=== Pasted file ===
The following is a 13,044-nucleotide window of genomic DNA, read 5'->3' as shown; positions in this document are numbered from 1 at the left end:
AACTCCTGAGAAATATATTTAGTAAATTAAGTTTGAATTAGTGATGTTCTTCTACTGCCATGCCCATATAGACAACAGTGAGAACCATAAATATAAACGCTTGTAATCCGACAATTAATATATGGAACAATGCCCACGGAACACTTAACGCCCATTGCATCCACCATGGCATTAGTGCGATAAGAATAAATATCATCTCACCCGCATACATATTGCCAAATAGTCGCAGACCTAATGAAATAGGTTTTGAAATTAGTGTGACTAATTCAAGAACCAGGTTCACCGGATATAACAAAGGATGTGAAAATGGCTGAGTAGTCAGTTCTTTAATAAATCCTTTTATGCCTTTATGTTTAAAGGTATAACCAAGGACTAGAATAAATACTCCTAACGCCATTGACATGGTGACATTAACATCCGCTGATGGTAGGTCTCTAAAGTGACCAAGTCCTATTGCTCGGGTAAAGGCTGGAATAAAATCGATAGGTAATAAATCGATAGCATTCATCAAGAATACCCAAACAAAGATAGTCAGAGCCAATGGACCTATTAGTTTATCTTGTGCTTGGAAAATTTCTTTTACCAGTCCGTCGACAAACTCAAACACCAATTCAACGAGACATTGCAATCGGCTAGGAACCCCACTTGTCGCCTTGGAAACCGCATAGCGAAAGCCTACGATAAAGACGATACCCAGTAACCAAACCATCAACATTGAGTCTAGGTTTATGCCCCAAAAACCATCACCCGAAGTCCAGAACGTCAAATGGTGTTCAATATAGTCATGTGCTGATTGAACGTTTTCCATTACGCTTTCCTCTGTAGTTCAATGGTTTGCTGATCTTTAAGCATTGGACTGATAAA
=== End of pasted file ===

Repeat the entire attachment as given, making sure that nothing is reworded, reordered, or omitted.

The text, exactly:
The following is a 13,044-nucleotide window of genomic DNA, read 5'->3' as shown; positions in this document are numbered from 1 at the left end:
AACTCCTGAGAAATATATTTAGTAAATTAAGTTTGAATTAGTGATGTTCTTCTACTGCCATGCCCATATAGACAACAGTGAGAACCATAAATATAAACGCTTGTAATCCGACAATTAATATATGGAACAATGCCCACGGAACACTTAACGCCCATTGCATCCACCATGGCATTAGTGCGATAAGAATAAATATCATCTCACCCGCATACATATTGCCAAATAGTCGCAGACCTAATGAAATAGGTTTTGAAATTAGTGTGACTAATTCAAGAACCAGGTTCACCGGATATAACAAAGGATGTGAAAATGGCTGAGTAGTCAGTTCTTTAATAAATCCTTTTATGCCTTTATGTTTAAAGGTATAACCAAGGACTAGAATAAATACTCCTAACGCCATTGACATGGTGACATTAACATCCGCTGATGGTAGGTCTCTAAAGTGACCAAGTCCTATTGCTCGGGTAAAGGCTGGAATAAAATCGATAGGTAATAAATCGATAGCATTCATCAAGAATACCCAAACAAAGATAGTCAGAGCCAATGGACCTATTAGTTTATCTTGTGCTTGGAAAATTTCTTTTACCAGTCCGTCGACAAACTCAAACACCAATTCAACGAGACATTGCAATCGGCTAGGAACCCCACTTGTCGCCTTGGAAACCGCATAGCGAAAGCCTACGATAAAGACGATACCCAGTAACCAAACCATCAACATTGAGTCTAGGTTTATGCCCCAAAAACCATCACCCGAAGTCCAGAACGTCAAATGGTGTTCAATATAGTCATGTGCTGATTGAACGTTTTCCATTACGCTTTCCTCTGTAGTTCAATGGTTTGCTGATCTTTAAGCATTGGACTGATAAA